Importantly, all revolutions bring opportunities as well as pain. Research confirms that social media provide new ways for journalists, companies, organisations and governments to engage with publics, build relationships, become part of communities, reach new audiences, gain low-cost and no-cost market research; and it is much more targeted and measurable than mass communication.
The 21st Media (R)evolution: Emergent Communication Practices is published by Peter Lang, New York (opens an external site). For details, reviews and orders go direct to the Peter Lang sales (opens an external site) site , or order through www.amazon.com (opens an external site).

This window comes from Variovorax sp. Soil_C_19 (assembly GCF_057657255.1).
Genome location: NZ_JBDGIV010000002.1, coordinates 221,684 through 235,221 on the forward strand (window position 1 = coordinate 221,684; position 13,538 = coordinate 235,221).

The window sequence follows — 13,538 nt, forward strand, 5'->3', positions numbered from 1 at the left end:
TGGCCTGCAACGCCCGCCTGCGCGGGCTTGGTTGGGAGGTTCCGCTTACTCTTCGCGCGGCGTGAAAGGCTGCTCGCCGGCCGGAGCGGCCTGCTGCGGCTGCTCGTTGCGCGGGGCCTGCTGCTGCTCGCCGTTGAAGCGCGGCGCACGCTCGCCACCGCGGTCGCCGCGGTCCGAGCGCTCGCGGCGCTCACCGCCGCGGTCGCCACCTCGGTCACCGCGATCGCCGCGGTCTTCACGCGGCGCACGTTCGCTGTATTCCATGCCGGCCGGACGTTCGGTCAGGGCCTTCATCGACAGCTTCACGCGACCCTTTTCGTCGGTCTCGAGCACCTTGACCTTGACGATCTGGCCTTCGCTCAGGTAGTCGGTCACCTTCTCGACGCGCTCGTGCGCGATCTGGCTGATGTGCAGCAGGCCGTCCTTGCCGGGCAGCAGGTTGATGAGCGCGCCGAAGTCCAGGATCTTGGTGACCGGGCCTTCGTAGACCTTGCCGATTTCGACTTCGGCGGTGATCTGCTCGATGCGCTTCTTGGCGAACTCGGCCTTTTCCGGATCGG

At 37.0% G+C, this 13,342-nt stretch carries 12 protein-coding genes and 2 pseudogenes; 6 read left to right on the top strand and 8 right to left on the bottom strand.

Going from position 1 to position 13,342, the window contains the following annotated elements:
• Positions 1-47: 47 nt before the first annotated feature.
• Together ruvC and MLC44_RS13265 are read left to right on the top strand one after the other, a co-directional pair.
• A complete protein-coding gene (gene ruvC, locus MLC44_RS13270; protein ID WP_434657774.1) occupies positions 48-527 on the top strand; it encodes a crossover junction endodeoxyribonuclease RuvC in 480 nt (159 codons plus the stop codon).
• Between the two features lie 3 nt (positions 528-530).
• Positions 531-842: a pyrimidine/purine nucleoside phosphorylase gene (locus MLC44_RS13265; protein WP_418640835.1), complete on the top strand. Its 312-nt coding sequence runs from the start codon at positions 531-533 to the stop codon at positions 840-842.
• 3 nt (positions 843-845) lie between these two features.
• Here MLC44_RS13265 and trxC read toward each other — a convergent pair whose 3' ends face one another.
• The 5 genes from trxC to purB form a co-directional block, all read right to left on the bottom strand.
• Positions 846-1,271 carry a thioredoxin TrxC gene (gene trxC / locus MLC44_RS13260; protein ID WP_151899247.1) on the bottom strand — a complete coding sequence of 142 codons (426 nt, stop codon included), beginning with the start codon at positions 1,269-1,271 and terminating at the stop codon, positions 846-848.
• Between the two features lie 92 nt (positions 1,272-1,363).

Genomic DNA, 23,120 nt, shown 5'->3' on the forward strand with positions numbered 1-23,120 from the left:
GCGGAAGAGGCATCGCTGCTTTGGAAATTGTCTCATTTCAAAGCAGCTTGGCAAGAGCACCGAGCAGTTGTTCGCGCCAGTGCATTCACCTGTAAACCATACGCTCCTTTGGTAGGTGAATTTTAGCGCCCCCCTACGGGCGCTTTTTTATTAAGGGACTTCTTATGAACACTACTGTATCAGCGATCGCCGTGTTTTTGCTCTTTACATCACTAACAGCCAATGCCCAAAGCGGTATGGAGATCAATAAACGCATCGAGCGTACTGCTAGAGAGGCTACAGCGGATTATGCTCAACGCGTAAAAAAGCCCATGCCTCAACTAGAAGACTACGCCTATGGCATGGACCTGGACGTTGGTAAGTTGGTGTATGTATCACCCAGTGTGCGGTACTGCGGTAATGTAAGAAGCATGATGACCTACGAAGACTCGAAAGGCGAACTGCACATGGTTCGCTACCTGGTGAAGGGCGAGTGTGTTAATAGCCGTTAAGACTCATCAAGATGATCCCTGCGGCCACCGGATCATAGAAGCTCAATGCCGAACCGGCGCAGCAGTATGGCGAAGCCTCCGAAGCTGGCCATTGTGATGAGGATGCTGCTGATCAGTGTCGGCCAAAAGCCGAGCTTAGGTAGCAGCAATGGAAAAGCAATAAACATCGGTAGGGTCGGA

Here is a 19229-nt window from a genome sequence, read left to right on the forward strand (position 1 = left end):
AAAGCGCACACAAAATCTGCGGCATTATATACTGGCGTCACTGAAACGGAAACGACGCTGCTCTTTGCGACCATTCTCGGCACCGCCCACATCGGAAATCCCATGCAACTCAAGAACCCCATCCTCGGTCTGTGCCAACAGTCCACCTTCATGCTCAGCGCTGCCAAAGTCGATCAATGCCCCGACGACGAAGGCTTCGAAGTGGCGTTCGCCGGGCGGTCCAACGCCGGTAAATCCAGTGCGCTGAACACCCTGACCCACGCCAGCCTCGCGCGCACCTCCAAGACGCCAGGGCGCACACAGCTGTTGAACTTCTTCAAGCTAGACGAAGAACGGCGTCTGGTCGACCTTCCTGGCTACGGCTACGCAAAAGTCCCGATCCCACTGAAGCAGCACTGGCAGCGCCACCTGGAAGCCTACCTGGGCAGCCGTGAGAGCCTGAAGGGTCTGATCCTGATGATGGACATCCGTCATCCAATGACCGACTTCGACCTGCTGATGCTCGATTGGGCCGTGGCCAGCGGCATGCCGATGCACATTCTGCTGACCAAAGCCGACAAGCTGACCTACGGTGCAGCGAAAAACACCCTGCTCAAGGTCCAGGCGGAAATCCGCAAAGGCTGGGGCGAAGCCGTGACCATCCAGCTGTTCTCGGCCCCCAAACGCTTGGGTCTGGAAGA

Jim Macnamara PhD, FPRIA, FAMI, CPM, FAMEC became Professor of Public Communication at the University of Technology Sydney in 2007 after a 30-year career working in journalism, public relations and media research which culminated in selling the CARMA Asia Pacific franchise which he founded to Media Monitors in 2006. He worked as Group Research Director with Media Monitors - CARMA Asia Pacific following the sale and continues as a Consultant with the Group.